Where did you come up with the idea for “Insatiable”?
“Insatiable” was based on the combination of a few things going on in my life. I had written a feature script that I was shopping around to studios and every time I was rejected with the reason being that they weren’t looking for vampire scripts. They didn’t hate the script. They weren’t interested in a vampire film because they felt the genre had been done to death. This was when “Saw” was just released, so torture porn became the trend. I wanted to see if it was possible to make a unique film about vampires and I recalled one of my duties working at A&E, which was to quality control programming before it reached primetime. A&E is reality crap now but back when I worked at the channel, there were some intriguing programs on such as Cold Case Files and Investigative Reports, which profiled serial killers and why they did what they did. In each case, they had a certain ritual that they followed and in the case of the main character in “Insatiable”, he thought he was a vampire. Casting the film was fun. I met Mike Lane and Zoe Daelman Chlanda on the set of Alan Rowe Kelly’s film “The Blood Shed” and was impressed by their performances. When it came time to get “Insatiable” together, they agreed to do the roles. I met Raine Brown while asking for an interview for my Colonel’s Crypt website and she loved the script. For acting without using any dialogue, they had to rely on their emotions and I felt all three did a phenomenal job.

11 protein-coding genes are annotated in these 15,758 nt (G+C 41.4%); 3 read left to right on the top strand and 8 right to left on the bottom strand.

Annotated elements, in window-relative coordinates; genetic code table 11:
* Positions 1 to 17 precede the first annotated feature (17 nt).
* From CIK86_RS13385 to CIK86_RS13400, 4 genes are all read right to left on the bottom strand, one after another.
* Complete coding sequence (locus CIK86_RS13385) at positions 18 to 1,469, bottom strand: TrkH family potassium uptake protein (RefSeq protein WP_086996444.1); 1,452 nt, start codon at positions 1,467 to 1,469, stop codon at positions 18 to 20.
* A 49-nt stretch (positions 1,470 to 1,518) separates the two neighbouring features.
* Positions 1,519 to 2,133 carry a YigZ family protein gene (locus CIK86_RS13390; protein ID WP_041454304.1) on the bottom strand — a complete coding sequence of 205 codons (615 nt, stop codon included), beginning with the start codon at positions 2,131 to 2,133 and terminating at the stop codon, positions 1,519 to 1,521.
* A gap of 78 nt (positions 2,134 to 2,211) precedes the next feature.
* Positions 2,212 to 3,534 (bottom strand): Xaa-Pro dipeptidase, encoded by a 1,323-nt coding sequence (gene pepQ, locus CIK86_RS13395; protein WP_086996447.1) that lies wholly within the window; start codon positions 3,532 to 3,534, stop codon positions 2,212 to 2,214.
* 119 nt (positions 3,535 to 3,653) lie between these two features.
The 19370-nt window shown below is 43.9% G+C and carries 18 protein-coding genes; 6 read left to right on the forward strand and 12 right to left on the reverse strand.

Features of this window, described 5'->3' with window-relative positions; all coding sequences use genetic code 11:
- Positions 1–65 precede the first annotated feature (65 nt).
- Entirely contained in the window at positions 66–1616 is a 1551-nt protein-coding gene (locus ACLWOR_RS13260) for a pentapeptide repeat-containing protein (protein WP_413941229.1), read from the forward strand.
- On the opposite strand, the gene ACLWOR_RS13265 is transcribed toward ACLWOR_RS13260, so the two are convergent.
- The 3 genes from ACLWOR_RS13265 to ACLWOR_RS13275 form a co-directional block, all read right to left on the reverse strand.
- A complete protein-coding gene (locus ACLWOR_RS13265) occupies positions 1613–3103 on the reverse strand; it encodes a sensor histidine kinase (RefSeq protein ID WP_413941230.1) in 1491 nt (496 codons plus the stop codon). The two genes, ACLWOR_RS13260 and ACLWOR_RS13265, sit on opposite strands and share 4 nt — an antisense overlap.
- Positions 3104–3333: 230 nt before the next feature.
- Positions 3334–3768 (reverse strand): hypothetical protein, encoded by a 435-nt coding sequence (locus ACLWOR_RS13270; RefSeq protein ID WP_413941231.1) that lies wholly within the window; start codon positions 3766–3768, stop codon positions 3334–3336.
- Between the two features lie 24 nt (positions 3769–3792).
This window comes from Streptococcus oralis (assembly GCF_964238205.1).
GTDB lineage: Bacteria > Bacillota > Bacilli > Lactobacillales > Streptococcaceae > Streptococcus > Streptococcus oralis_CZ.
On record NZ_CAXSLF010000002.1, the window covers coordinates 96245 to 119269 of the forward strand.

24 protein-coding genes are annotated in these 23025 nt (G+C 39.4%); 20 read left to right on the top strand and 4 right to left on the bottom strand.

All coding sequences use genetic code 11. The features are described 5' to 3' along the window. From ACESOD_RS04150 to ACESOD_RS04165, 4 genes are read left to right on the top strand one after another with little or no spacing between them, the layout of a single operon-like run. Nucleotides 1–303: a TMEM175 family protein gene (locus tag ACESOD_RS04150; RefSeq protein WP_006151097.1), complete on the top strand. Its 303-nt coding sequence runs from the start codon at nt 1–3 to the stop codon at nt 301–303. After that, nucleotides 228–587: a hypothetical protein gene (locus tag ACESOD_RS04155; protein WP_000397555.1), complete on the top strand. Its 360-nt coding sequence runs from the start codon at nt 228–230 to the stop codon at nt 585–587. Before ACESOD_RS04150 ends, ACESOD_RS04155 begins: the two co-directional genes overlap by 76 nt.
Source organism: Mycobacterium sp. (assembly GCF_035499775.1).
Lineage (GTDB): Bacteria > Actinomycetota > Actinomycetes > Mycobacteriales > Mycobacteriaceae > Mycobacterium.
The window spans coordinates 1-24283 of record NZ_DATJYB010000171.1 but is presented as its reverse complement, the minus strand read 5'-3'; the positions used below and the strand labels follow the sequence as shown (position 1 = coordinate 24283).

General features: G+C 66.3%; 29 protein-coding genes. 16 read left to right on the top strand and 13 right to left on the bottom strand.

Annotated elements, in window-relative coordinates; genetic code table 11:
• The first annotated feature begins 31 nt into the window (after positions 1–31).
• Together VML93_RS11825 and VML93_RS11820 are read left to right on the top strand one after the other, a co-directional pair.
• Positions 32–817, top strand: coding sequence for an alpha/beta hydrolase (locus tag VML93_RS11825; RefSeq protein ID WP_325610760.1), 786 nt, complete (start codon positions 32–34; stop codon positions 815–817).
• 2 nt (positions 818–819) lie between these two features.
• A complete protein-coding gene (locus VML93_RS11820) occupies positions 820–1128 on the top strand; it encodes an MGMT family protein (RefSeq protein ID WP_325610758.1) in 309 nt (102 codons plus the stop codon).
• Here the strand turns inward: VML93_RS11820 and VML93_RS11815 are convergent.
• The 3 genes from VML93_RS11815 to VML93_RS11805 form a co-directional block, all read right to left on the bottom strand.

Where were the locations for the project?
“Insatiable” was shot at three locations; Edison, New Jersey, where the motel scenes were shot, Amityville, New York, where the home scenes were shot (and it’s my house), and Boonton, New Jersey, where we shot the dream sequence at the historic Darress Theater, an old vaudeville theater that still plays silent movies to this day. The motel was a real motel that we just shot around in silence, making sure we didn’t bother anyone but being that I had to buy a wing of the motel, we were kept alone (and I was broke). The house scenes were easy to do since it was my house and I spent many days setting up shots in the garage. There was a final location that we were able to use for an hour, which is the scene showing Mike’s character at work.